Saturday nights — a late post

(I wrote this post Sunday 13 July but didn’t get to post it.  I cleaned up until my kids arrived.  The room was clean for a day, well, half a day.)


 


Saturday nights have always been special in my life.  Saturday nights here I am usually alone with the children.  Our night massi needs a night off.  None of our day staff can easily stay, and bringing in someone new just for once a week is more work and disruption.  I also think it is good for us to be alone.  It’s really pretty easy because i’m a big believer in the healing power of sleep, so I let them sleep in!


 


This morning I was the first up, made my coffee, and just sat looking at all of them.  I’ve written before that I love to watch children sleep.  I somehow feel honored — all these children entrusted to my care, living in my nest — my cup runneth over.


By seven, several are up.  Two older girls have taken the little ones, brushed their teeth, fed them — our handicapped children can’t eat on their own, or even tell us when they need to go potty.  So we have lots of routines to get them on the potty chairs, bathed, fed, and the girls can do all of this.  They would do it more, but school leaves little time.  This makes Saturday night and Sunday morning special to them.  One girl has already begun homework.


 


As for me, after my moments of peace and reflection, I fed the dog and the rabbits, dumped the garbage, and put up a load of laundry.Staff has arrived and I am able to take time to write.


 


There is a flow to life here.  The behavior problems are familiar.  The girls talk more.  The two who are sometimes out of control, each tell us they know they are being bad and can’t stop themselves.  They are both very bright.  One girl hates herself when she is bad, and scratches her skin until she bleeds.  I give her time out, and have her work with staff.  She loves to clean and be helpful and needs the closeness with someone over work.  When she is ok she lets me know, and she goes back to class, or back to school.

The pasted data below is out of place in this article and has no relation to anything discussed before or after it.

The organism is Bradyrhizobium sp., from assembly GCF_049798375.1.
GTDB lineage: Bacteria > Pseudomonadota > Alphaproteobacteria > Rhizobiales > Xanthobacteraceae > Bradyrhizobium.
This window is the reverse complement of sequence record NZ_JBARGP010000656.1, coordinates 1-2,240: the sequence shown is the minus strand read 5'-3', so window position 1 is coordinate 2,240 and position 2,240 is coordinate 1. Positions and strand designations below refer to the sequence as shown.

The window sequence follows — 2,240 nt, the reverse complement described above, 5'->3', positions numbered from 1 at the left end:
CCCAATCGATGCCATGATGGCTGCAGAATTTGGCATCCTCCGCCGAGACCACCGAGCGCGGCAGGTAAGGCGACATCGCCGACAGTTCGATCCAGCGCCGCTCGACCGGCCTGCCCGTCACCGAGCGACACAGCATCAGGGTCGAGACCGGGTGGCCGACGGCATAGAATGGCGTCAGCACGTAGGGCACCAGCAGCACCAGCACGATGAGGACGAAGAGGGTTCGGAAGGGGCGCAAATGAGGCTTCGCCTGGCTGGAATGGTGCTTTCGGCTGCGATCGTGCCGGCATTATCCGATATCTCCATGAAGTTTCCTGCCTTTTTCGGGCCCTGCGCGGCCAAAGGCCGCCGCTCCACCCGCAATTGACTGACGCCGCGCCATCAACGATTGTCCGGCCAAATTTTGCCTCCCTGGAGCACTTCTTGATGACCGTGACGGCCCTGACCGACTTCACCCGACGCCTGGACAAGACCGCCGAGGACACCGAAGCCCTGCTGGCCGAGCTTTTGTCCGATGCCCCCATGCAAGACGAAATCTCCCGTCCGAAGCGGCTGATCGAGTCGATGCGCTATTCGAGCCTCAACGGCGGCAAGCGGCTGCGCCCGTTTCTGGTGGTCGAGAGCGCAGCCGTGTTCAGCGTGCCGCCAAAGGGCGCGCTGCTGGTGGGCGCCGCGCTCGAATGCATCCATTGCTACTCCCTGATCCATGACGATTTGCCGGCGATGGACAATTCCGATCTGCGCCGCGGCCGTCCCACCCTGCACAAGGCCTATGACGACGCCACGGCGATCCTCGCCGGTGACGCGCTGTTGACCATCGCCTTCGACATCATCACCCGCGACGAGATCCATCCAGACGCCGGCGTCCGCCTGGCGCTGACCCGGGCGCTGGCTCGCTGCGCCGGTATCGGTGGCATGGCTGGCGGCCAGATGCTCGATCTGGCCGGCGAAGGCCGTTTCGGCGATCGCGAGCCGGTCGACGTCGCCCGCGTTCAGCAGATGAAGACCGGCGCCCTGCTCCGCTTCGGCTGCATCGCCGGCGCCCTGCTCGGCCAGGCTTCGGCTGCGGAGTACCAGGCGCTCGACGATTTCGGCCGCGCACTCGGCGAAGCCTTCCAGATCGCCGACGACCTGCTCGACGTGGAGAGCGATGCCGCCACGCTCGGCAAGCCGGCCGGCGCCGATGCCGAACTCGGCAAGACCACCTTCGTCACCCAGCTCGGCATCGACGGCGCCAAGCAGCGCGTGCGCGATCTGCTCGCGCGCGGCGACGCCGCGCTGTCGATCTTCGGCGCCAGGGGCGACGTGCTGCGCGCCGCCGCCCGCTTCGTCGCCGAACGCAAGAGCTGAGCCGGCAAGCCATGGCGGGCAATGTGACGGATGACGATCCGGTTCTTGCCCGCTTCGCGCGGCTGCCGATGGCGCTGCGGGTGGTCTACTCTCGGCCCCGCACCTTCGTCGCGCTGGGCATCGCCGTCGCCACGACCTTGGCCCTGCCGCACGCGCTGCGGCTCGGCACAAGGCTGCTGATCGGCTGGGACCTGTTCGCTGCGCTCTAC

The other difficult girl is very defiant at times, and simply refuses to do her work, here or in school. She really knows how to get everyone angry, with her feisty stance of defiance.  It’s easy to forget what/who is inside.  But yesterday when I went to pick them up at school, she came running out crying, fell into my arms — cried and cried.  The story — she has a new friend in school.  That girl’s father bent over a kissed our girl on the head — as one does with a daughter.  But our girls have been abused, seriously abused, with every personal and sexual boundary violated.  Our oldest girl wanted to hit him, and said she would if he ever touched her again.  They protect each other.  So our tough little girl fell apart.  In the school yard I explained that what he did was wrong, but he was thinking of her as his daughter, but he was never to do this again.   


 


Sunday morning I cook breakfast with the girls.  We make French Toast, with green chilles (lonca) and we make enough for staff too.  This is a peaceful place.  For the most part all the girls get along.  There are no consistent groupings, no  consistent exclusions.  As I write, they are watching tv for a few minutes.  The art teacher came by to see if they were free this morning instead of in the afternoon.  He has gone now to have breakfast and will return for class.


 


I will work on cleaning my room.  I have been working on this for most of my lifetime.  I am not good on order in this sense at all.  I prefer procrastinating, writing, playing with kids, cooking.  But my daughters and son-in-law are coming to visit in three days!  I want the room to be clear for them to see, but I will probably  still be working on it when i leave for the airport to get them.  And how would they believe its my room anyway if it were clear?

July 2008
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